• Pastor James Coates is the pastor of Grace Life Church in Edmonton, Alberta, Canada. His church has been meeting without following the restrictions imposed by the local government, which the congregation argues is not consistent with the facts on the ground about C19 spread in their area and which, they argue, oversteps the government’s realm of authority. As a result, Coates has been fined, warned, and finally arrested. The Cripplegate has some good coverage of the arrest, as well as some of the response and online pushback. I have to admit, I’ve gone back and forth on this, primarily because each side of this discussion is framing their position as unassailable and their opponents as deceitful, when the reality is that both “sides” seem to be shading the truth to their advantage. (Example: I’ve seen many people say that Coates was jailed for “preaching the Gospel.” That’s just not true; he was jailed specifically for violating the local restrictions in order to gather as a church. He could preach the Gospel online, or to a handful of people, and not be arrested for the same reasons–IOW, it’s not the content of his preaching that got him arrested, or the fact that he was preaching. It’s because he and his congregation made the choice to meet. That’s their right to act in line with their convictions, but let’s be honest about the reasons.) All of this raises some good questions about the right limits of government authority and the necessity of gathering as the Church–questions that will continue to be discussed for months to come.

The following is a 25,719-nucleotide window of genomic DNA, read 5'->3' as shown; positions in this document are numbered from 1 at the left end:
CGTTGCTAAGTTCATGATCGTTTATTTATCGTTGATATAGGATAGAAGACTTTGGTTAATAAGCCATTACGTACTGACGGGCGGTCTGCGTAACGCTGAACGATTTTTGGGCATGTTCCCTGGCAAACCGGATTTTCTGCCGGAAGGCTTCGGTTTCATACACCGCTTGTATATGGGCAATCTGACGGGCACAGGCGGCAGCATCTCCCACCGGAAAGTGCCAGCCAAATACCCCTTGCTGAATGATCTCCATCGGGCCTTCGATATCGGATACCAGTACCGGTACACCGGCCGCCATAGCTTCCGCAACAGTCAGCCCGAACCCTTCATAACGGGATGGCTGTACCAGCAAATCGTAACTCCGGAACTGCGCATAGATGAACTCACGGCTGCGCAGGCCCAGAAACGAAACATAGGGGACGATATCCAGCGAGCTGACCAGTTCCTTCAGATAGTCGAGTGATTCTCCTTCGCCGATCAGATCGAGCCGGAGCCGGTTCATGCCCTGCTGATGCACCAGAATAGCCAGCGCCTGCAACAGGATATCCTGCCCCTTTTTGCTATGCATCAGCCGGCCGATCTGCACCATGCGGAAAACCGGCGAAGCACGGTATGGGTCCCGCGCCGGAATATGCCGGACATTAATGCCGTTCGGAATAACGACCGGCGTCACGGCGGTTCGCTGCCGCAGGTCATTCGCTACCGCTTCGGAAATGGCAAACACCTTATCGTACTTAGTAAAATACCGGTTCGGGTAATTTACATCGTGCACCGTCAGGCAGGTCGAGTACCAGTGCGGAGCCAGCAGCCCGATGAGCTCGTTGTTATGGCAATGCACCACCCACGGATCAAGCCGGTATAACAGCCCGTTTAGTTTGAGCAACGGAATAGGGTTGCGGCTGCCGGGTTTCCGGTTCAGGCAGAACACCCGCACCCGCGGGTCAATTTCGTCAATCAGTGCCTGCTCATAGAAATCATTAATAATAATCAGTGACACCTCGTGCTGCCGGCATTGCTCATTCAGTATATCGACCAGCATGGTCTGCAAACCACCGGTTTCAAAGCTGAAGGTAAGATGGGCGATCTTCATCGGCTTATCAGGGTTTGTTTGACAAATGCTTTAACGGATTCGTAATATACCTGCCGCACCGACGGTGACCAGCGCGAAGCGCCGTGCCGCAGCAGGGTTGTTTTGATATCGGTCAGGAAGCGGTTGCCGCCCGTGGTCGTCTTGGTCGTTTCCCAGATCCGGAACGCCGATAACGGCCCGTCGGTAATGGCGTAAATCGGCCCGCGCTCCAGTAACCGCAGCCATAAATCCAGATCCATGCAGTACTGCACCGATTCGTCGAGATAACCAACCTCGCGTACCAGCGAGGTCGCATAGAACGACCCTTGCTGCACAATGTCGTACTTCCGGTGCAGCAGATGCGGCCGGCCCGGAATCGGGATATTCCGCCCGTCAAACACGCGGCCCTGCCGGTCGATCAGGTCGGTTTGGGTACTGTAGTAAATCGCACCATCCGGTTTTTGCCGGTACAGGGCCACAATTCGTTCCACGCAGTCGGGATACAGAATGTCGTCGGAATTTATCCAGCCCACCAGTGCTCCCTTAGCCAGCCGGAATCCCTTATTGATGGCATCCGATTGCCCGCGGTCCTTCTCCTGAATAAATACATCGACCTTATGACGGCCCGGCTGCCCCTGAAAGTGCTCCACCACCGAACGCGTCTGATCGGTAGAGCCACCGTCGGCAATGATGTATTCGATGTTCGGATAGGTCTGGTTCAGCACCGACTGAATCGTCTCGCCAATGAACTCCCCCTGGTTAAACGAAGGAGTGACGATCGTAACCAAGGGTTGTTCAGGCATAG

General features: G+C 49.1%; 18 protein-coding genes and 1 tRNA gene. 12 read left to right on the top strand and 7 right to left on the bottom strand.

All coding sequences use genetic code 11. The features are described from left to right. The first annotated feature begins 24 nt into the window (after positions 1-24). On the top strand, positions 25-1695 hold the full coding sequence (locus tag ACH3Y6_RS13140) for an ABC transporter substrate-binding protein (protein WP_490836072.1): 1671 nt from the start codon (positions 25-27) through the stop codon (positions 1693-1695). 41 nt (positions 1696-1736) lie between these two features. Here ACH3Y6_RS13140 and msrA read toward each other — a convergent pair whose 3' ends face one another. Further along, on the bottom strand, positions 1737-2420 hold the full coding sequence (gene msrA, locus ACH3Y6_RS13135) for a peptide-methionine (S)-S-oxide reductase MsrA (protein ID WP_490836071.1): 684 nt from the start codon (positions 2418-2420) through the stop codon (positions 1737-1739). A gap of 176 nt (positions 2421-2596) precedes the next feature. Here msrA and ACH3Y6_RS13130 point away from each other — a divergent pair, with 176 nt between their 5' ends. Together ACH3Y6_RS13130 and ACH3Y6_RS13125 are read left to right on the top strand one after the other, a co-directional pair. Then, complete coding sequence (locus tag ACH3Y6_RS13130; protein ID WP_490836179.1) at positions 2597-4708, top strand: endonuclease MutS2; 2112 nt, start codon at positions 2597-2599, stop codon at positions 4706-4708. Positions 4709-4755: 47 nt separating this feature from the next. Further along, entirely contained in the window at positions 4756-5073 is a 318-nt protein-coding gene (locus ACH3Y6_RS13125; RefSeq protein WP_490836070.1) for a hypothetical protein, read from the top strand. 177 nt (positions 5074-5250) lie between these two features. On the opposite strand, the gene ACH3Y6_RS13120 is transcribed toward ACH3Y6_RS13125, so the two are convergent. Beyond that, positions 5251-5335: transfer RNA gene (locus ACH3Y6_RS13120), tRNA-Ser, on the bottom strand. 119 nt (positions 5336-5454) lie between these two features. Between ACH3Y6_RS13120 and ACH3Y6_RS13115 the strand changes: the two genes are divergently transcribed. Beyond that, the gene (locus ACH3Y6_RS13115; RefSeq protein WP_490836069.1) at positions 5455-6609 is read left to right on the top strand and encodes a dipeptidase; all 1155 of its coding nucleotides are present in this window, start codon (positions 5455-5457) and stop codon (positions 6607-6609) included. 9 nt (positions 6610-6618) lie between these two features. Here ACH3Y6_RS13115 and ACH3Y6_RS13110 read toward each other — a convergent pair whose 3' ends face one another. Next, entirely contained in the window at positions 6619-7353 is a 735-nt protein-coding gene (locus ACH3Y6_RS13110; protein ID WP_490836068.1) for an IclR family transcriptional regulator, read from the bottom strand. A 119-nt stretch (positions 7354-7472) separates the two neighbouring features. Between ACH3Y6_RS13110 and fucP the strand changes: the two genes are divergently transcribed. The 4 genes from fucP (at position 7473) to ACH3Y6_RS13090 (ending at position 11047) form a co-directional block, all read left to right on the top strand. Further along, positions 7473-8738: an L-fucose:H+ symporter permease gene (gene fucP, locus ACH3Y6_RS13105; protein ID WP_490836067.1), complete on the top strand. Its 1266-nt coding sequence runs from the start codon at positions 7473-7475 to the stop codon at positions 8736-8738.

• On that same topic, Alistair Begg has some good words about the importance of church attendance.